Grant heard the crash as the load, weighing a total of 3 tons, hit the ground.

“It sounded like a car crashing,” Grant said. “When it happened, my wife and I went to see. We saw a parachute laying on the road.”

The couple initially was concerned that a soldier might have been making a jump and was injured. Grant called 911, he said.

“That’s when everybody came,” Grant said, referring to firefighters and law enforcement.

“A few minutes later, they told us there might be explosives and had us all move back.”

Bobby Brown and his wife live on Gilchrist Road, on the opposite side of Walter Lane.

The Browns were inside the residence when they saw parachutes coming down behind a relative’s home across the road. Then, Brown said, they heard a crash. He, too, said it sounded like a car crash.

The Humvee landed about 300 feet behind a home.

The heavy drop was being conducted by soldiers from the Airborne and Special Operations Test Directorate, McCollum said. The unit tests new equipment and procedures to support the aerial delivery and transportation of military equipment.

A crane was brought to the site to lift the Humvee and pallet onto a large flatbed truck.

Because the equipment was being tested, it was considered classified, McCollum said.

Military personnel and Harnett County Sheriff’s Office deputies kept spectators at a distance as the Humvee was removed from the site.

The Humvee and pallet were wrapped in a green tarp and strapped to the truck bed, which hauled them back to Fort Bragg.

The incident is under investigation, McCollum said.

Humvees are manufactured by AM General. Each vehicle weighs more than 5,000 pounds and can cost hundreds of thousands of dollars.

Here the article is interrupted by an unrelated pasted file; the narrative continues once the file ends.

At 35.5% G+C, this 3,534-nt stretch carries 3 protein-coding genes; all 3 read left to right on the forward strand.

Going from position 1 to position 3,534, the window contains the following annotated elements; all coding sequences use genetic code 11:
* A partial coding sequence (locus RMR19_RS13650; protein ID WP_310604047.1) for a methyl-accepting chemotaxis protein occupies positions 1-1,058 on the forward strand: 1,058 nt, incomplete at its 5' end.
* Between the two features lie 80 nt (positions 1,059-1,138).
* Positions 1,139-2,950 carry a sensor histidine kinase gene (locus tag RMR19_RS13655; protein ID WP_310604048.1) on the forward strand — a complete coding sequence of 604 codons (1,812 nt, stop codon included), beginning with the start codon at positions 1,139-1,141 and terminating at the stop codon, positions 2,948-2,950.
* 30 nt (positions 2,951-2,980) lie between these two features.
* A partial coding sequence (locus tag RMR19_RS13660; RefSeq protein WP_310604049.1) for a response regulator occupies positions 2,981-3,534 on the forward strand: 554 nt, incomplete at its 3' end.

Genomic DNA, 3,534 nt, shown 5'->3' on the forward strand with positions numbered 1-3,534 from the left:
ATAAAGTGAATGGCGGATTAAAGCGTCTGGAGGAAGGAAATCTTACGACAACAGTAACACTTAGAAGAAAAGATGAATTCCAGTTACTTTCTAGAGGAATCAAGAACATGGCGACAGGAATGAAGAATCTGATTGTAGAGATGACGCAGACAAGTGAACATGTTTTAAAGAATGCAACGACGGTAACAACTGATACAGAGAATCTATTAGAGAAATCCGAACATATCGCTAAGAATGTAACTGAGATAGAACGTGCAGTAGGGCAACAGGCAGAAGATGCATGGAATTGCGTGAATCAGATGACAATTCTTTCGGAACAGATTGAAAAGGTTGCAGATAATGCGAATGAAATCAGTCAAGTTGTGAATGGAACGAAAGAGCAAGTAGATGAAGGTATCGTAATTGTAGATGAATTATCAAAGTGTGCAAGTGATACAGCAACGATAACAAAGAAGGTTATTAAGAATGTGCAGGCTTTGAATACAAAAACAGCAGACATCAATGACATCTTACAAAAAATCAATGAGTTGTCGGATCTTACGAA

Air Force Stops Ordering $1,280 Coffee Cups

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Coffee Cups


The Air Force has pumped the brakes on units trying to order its infamous $1,280 coffee cup “until further notice,” according to Air Force Times.

  • The move comes days after Sen. Chuck Grassley (R-Iowa) received a response to his query on why the Air Force was spending that much on a so-called “hot cup,” which heats up liquids on KC-10 aircraft.
  • “While I appreciate that the Air Force is working to find innovations that would help save taxpayer dollars, it remains unclear why it cannot find a cheaper alternative to a $1,280 cup,” Grassley said in a statement on Friday.
  • Air Force Secretary Heather Wilson wrote Grassley in an Oct. 17 letter that he was “right to be concerned about the high costs of spare parts” while explaining that some of the contractors who supply the cups have gone out of business or don’t still manufacture them.
  • Amid media scrutiny (including here at Task & Purpose), an Air Force spokesman on Tuesday told the Air Force Times that units trying to order a hot cup through its supply system will see a message telling them, “do not order until further notice.”
  • “Everyone recognizes that the costs are excessive,” Col. Chris Karns told The Times. “That’s why the change came about. I don’t think you can find a single person who believes what was paid was an acceptable cost.”
  • The Air Force has been working to adopt more widespread use of 3D-printed handles for the cups — the most breakable element that required a full, and far pricier, replacement — which it has offered through its Rapid Sustainment Office in some cases.
  • A 3D-printed replacement handle costs roughly 50 cents.